Henry Blodget has convinced himself that he’s worked out "the right way" to fix banks. It’s a big debt-for-equity cramdown, basically, which, he says, will "avoid another Lehman" and involve spending "no taxpayer money".
Which got me wondering: what do we really mean when we talk about banks being "too big to fail"? In the case of Lehman, the single biggest repercussion from the bank’s failure was not the counterparty risk in the CDS market, which everybody was worried about but which turned out not to be a problem, but rather the evaporation of $155 billion in unsecured debt, which contributed to the Reserve Fund breaking the buck and a massive spike in credit spreads.
If we enacted Blodget’s plan for, say, Citigroup, the writedown on Citi’s senior unsecured debt might well be greater than $155 billion, depending on what exactly Blodget is referring to when he talks about Citi’s "debt". He leaves the term (deliberately?) vague, but if you look at Citi’s balance sheet, it has $774 billion in deposits, $105 billion in short-term borrowings, $393 billion in long-term debt, and $646 billion in other liabilities, including $250 billion to the Fed and $118 billion in brokerage payables.
If Blodget is serious about spending no taxpayer money, that implies that the Fed should take no haircut and that the FDIC should not have to step in to guarantee deposits. (He also says that "today’s preferred shareholders would get wiped out", however, which in and of itself constitutes a loss for taxpayers, since we own a massive chunk of Citi’s $27 billion in preferred stock.) But if Blodget really wants to ring-fence not only secured creditors but also depositors, that means that the bulk of the write-downs will be inflicted on Citi’s $500 billion or so of non-depositor unsecured creditors.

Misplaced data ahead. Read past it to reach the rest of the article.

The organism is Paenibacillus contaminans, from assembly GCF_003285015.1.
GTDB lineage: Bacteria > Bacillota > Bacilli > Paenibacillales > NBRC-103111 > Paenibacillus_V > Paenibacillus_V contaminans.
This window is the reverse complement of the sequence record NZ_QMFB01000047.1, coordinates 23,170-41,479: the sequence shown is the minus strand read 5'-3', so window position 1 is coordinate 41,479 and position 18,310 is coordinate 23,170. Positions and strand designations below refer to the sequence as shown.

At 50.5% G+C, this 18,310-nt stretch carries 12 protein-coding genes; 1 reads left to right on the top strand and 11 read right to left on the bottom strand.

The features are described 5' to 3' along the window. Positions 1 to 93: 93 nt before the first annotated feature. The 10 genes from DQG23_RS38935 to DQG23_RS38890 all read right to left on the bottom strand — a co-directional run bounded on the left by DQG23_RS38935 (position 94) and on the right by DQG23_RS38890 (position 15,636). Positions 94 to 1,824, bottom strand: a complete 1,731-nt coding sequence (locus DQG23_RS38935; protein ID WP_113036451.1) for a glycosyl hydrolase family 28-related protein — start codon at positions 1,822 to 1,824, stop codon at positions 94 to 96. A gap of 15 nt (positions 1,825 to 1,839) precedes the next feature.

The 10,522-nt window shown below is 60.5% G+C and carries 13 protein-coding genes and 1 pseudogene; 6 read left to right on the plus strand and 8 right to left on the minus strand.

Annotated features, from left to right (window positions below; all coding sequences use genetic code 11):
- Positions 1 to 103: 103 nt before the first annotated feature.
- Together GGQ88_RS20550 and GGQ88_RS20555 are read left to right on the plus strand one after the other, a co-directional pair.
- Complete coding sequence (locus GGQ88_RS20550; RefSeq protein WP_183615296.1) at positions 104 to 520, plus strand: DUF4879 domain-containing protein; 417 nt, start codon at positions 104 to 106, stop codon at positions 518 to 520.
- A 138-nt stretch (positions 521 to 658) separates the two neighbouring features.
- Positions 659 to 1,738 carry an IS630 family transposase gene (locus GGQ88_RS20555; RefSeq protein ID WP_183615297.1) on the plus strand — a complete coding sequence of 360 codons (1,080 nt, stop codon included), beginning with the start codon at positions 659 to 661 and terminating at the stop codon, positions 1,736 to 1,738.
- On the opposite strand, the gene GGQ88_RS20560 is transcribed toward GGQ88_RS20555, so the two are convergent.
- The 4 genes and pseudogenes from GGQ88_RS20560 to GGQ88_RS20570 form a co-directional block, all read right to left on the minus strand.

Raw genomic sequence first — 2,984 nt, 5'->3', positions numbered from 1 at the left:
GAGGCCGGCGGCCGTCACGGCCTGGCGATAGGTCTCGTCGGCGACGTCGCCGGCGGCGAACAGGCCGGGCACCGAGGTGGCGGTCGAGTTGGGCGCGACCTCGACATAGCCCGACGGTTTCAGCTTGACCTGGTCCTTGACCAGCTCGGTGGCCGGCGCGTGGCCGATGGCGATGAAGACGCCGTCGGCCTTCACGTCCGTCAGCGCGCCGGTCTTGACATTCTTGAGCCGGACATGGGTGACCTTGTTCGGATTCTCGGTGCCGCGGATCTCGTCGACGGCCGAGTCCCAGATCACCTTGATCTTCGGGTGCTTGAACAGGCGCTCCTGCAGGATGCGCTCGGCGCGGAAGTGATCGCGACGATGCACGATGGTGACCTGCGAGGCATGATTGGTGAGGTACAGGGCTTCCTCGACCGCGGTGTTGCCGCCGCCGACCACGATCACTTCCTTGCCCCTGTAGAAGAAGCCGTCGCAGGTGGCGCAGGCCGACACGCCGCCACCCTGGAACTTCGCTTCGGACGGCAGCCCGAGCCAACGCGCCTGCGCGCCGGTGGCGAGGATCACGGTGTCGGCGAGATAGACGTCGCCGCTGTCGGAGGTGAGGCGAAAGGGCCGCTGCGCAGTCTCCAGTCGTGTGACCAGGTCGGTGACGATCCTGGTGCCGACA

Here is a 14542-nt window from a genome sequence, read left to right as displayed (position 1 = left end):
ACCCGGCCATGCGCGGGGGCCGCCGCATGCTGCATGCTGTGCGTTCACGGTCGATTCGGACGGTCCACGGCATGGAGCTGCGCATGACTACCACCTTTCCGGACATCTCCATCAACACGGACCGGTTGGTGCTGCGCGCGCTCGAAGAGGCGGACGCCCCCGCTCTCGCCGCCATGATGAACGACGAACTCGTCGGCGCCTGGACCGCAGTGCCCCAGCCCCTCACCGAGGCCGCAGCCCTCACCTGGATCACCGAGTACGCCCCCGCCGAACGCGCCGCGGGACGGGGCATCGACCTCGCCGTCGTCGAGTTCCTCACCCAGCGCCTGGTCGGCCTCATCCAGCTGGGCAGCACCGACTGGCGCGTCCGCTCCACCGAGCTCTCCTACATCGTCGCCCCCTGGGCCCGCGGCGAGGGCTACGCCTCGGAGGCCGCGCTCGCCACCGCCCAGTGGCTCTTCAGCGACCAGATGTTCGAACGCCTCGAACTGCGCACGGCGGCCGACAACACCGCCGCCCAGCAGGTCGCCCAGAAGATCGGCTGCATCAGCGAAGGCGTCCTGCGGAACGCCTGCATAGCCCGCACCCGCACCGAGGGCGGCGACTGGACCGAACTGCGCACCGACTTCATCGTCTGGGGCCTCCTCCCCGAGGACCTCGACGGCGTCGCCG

Blodget wants to write down Citi’s $2.05 trillion in assets "to nuclear-winter levels". I’m not sure what he considers to be a nuclear winter, but if those assets are written down to 80 cents on the dollar, that’s a write-down of $410 billion right there, and about $285 billion of that sum would have to be eaten by Citi’s bondholders. That’s not avoiding another Lehman, it’s creating a failure significantly larger than Lehman.
Yes, those bondholders would get a bunch of equity in return for their losses, but fixed-income investors aren’t generally even allowed to own equity, and would be forced to sell those shares at fire-sale prices. The resulting valuation for Citigroup, after writing off $410 billion and swapping $285 billion of debt for new equity, would be so low that it would imply that the rest of the US banking system was also insolvent.
Alternatively, you could include depositors among the unsecured creditors — which, of course, they are. But if you even hint you might do that, you start a run on the bank, and on any other bank which conceivably might be declared insolvent. Which is substantially all banks: we might be talking about the mother of all bank runs here. And how do you start giving out equity to, say, small Polish depositors?
I’m sorry, Henry, but there are no easy answers here. Unless you consider outright nationalization to be easy, of course. Which it isn’t — but it’s a darn sight more likely to work than any of the other ideas out there, including yours.